Australia’s new federal Treasurer has revealed who will be responsible for legislation pertaining to financial services, superannuation and tax.
Treasurer Josh Frydenberg announced on Monday (3 September) that he will be responsible for economic and fiscal policy as well as superannuation and taxation policy.
He implied that he will continue the work of previous Treasurer turned Prime Minister Scott Morrison in terms of “delivering important tax relief for individuals and small and medium-sized business”.
He will also have primary oversight of the Australian Securities and Investment Commission, the Australian Prudential Regulation Authority, and the Australian Competition and Consumer Commission.
As Treasurer, Mr Frydenberg will also be responsible for responding to the financial services royal commission, major foreign investment decisions, and international engagement through the G20 and APEC meetings of finance ministers, International Monetary Fund and the World Bank.
While it was unclear last week who would have oversight on the broking industry in the absence of a Minister for Revenue and Financial Services — a position that was previously held by Kelly O’Dwyer, who has since been sworn in as Minister for Job, Industrial Relations and Women — Mr Frydenberg has confirmed that Assistant Treasurer Stuart Robert will be looking after the financial services portfolio.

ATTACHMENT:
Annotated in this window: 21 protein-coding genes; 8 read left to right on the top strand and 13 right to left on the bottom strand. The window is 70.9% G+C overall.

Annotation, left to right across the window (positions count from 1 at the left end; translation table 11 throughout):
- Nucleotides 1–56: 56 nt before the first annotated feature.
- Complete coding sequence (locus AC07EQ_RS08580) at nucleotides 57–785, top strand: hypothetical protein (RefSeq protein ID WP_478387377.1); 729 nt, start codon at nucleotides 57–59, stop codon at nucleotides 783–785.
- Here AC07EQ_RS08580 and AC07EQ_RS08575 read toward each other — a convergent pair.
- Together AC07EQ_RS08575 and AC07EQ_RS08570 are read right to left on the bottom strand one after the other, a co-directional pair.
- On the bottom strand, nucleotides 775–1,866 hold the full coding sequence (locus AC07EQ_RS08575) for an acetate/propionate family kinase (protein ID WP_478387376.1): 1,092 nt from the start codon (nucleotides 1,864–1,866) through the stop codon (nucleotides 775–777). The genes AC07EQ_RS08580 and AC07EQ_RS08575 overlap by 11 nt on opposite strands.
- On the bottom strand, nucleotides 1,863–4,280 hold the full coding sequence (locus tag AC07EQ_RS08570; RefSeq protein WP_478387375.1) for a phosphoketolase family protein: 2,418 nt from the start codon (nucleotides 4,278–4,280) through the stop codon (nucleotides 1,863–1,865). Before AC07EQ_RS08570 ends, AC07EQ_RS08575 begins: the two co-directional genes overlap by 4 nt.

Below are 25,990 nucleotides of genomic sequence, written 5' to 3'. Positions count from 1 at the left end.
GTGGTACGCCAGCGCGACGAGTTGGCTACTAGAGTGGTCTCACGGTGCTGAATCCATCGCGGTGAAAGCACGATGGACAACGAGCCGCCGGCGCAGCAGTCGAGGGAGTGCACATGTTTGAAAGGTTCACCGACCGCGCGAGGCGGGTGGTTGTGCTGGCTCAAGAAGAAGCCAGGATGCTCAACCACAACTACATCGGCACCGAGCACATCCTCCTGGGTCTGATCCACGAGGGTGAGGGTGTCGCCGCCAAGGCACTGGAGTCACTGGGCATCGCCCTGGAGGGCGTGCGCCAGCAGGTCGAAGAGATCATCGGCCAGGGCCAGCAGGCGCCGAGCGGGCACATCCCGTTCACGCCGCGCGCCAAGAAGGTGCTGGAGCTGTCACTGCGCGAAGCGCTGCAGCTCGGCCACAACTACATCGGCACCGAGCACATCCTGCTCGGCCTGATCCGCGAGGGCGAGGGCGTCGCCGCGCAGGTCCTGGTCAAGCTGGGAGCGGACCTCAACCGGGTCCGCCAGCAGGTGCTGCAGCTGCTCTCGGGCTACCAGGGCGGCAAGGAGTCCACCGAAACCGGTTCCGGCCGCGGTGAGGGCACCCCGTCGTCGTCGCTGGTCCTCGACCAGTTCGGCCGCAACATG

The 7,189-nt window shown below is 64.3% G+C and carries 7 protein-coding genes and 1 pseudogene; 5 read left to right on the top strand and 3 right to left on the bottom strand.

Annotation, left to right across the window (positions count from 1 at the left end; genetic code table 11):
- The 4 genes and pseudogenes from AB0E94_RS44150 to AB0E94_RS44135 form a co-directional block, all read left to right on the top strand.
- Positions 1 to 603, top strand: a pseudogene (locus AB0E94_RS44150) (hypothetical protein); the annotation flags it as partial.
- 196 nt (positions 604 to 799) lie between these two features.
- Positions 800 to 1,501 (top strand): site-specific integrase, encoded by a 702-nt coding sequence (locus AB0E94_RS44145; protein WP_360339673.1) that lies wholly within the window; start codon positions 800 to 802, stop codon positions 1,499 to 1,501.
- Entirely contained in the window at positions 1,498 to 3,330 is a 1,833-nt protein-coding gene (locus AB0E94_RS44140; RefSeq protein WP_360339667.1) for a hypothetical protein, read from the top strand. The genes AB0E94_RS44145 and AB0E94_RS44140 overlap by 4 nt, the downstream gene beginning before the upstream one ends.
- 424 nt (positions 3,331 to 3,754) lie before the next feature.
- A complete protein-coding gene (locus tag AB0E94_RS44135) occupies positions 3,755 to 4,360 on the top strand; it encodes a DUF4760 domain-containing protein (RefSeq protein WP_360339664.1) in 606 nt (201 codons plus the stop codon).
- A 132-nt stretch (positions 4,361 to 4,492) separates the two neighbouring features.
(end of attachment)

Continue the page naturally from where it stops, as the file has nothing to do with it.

As part of his role, Mr Robert will be responsible for daily management of superannuation, competition and consumer policy, the Australian Bureau of Statistics, fintech and crowdsourced equity funding, while also assisting with tax legislation and administration.
Meanwhile, the Treasurer announced that Assistant to the Minister for Treasury and Finance Zed Seselja will be looking after the not-for-profit and mutuals portfolio while assisting the Treasurer with aspects of foreign investment and housing policy.
As uncertainty hovers over some aspects of the broking industry, the executive director of the Finance Brokers Association of Australia, Peter White, remains optimistic, last week telling The Adviser that recent discussions with the nation’s 30th Prime Minister suggests Mr Morrison is in support of the broking industry, including how brokers are currently remunerated, and wants to avoid “unnecessarily increasing regulation”.
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